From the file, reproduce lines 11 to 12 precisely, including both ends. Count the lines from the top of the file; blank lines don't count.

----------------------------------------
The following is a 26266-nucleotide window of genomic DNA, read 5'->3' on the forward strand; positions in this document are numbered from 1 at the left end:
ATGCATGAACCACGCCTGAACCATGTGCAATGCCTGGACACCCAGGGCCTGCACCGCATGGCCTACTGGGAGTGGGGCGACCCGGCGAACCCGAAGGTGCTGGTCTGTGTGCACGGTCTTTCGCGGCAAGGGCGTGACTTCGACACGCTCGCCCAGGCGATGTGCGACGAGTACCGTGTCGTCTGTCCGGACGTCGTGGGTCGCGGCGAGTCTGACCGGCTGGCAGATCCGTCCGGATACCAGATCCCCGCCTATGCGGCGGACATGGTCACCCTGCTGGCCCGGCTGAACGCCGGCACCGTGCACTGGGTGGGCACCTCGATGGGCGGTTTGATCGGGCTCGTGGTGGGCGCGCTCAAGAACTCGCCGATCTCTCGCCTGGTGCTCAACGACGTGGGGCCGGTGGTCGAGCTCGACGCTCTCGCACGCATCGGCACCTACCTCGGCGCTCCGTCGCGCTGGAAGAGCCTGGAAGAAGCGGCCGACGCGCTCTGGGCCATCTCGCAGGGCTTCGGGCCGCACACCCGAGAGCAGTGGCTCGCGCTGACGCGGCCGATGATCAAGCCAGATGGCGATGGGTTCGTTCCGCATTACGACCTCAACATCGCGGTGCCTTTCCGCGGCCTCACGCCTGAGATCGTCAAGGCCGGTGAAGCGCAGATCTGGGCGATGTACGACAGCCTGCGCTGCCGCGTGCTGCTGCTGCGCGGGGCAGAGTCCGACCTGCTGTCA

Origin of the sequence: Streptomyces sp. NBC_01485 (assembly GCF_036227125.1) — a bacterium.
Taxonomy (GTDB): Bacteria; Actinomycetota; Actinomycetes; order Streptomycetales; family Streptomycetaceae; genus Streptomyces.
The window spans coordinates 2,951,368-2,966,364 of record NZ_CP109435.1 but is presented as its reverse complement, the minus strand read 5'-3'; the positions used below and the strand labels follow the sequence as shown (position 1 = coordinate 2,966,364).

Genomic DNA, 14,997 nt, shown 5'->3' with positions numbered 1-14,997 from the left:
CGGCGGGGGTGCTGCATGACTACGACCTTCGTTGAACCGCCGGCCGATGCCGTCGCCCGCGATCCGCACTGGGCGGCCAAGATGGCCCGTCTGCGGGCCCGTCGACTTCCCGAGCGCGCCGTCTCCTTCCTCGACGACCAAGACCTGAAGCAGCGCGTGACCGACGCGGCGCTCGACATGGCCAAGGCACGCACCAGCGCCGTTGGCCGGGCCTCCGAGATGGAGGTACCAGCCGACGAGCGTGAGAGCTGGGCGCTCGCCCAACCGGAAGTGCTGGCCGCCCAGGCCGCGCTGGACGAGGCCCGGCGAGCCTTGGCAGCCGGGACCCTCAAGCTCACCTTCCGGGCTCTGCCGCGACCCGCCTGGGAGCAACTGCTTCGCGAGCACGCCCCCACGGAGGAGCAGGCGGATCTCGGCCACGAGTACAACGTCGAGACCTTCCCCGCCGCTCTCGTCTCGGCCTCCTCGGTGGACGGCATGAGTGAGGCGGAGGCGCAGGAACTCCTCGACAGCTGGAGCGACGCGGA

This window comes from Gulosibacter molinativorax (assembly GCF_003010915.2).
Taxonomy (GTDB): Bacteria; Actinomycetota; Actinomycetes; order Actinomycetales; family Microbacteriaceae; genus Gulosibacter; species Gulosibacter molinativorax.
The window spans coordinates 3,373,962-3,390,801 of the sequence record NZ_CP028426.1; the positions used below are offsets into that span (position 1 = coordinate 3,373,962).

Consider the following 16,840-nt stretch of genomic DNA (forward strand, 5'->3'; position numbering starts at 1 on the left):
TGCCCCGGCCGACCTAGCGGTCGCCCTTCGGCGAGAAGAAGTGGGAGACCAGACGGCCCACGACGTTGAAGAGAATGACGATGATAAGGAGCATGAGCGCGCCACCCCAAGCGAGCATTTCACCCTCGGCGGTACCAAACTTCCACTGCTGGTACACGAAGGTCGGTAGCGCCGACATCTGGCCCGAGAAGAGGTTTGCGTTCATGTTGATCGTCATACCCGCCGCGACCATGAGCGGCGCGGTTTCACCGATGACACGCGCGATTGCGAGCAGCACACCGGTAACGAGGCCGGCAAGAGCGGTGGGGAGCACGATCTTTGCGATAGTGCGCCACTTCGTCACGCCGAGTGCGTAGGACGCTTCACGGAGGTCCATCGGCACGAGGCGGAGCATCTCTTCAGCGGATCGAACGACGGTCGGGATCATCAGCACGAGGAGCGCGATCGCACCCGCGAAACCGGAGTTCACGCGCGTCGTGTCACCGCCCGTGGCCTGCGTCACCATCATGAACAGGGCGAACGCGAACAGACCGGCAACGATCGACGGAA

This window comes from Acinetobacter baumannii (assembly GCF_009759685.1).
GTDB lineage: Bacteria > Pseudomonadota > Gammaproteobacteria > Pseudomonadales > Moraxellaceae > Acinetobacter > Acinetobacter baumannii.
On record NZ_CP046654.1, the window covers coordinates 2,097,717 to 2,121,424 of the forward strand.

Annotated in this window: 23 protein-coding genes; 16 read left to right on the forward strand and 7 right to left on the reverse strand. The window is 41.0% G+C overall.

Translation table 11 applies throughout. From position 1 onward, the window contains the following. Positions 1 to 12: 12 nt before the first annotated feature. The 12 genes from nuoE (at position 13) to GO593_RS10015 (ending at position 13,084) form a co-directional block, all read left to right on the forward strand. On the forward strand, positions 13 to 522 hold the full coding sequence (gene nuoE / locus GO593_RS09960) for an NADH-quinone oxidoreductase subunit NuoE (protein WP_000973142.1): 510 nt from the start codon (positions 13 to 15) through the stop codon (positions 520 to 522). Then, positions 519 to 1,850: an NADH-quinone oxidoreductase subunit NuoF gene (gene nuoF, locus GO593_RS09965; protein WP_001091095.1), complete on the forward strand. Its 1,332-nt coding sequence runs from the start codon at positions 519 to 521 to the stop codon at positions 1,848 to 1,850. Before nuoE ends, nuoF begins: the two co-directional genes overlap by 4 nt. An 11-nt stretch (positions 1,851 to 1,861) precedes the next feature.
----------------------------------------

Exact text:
Consider the following 16,840-nt stretch of genomic DNA (forward strand, 5'->3'; position numbering starts at 1 on the left):
TGCCCCGGCCGACCTAGCGGTCGCCCTTCGGCGAGAAGAAGTGGGAGACCAGACGGCCCACGACGTTGAAGAGAATGACGATGATAAGGAGCATGAGCGCGCCACCCCAAGCGAGCATTTCACCCTCGGCGGTACCAAACTTCCACTGCTGGTACACGAAGGTCGGTAGCGCCGACATCTGGCCCGAGAAGAGGTTTGCGTTCATGTTGATCGTCATACCCGCCGCGACCATGAGCGGCGCGGTTTCACCGATGACACGCGCGATTGCGAGCAGCACACCGGTAACGAGGCCGGCAAGAGCGGTGGGGAGCACGATCTTTGCGATAGTGCGCCACTTCGTCACGCCGAGTGCGTAGGACGCTTCACGGAGGTCCATCGGCACGAGGCGGAGCATCTCTTCAGCGGATCGAACGACGGTCGGGATCATCAGCACGAGGAGCGCGATCGCACCCGCGAAACCGGAGTTCACGCGCGTCGTGTCACCGCCCGTGGCCTGCGTCACCATCATGAACAGGGCGAACGCGAACAGACCGGCAACGATCGACGGAA